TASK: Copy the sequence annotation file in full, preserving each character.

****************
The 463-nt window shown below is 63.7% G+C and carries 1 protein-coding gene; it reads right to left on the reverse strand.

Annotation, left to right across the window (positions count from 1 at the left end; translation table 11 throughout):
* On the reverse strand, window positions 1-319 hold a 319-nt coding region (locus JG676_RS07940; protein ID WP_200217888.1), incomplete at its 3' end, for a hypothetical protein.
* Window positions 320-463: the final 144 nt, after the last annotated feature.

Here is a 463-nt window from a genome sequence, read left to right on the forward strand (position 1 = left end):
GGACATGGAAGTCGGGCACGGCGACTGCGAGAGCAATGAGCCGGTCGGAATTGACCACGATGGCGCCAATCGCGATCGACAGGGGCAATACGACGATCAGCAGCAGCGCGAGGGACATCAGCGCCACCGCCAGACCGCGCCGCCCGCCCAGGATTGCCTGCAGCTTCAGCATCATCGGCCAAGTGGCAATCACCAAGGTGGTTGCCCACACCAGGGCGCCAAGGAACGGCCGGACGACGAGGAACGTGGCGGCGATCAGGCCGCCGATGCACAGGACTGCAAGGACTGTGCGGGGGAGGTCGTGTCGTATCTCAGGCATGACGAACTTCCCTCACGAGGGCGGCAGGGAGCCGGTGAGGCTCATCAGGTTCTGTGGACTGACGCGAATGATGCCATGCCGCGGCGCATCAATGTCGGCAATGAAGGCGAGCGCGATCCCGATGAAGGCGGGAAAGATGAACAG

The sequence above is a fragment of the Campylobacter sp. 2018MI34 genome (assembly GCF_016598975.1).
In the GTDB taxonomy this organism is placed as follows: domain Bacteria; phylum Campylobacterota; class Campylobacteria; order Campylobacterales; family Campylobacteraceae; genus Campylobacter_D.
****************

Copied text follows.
The 463-nt window shown below is 63.7% G+C and carries 1 protein-coding gene; it reads right to left on the reverse strand.

Annotation, left to right across the window (positions count from 1 at the left end; translation table 11 throughout):
* On the reverse strand, window positions 1-319 hold a 319-nt coding region (locus JG676_RS07940; protein ID WP_200217888.1), incomplete at its 3' end, for a hypothetical protein.
* Window positions 320-463: the final 144 nt, after the last annotated feature.

Here is a 463-nt window from a genome sequence, read left to right on the forward strand (position 1 = left end):
GGACATGGAAGTCGGGCACGGCGACTGCGAGAGCAATGAGCCGGTCGGAATTGACCACGATGGCGCCAATCGCGATCGACAGGGGCAATACGACGATCAGCAGCAGCGCGAGGGACATCAGCGCCACCGCCAGACCGCGCCGCCCGCCCAGGATTGCCTGCAGCTTCAGCATCATCGGCCAAGTGGCAATCACCAAGGTGGTTGCCCACACCAGGGCGCCAAGGAACGGCCGGACGACGAGGAACGTGGCGGCGATCAGGCCGCCGATGCACAGGACTGCAAGGACTGTGCGGGGGAGGTCGTGTCGTATCTCAGGCATGACGAACTTCCCTCACGAGGGCGGCAGGGAGCCGGTGAGGCTCATCAGGTTCTGTGGACTGACGCGAATGATGCCATGCCGCGGCGCATCAATGTCGGCAATGAAGGCGAGCGCGATCCCGATGAAGGCGGGAAAGATGAACAG

The sequence above is a fragment of the Campylobacter sp. 2018MI34 genome (assembly GCF_016598975.1).
In the GTDB taxonomy this organism is placed as follows: domain Bacteria; phylum Campylobacterota; class Campylobacteria; order Campylobacterales; family Campylobacteraceae; genus Campylobacter_D.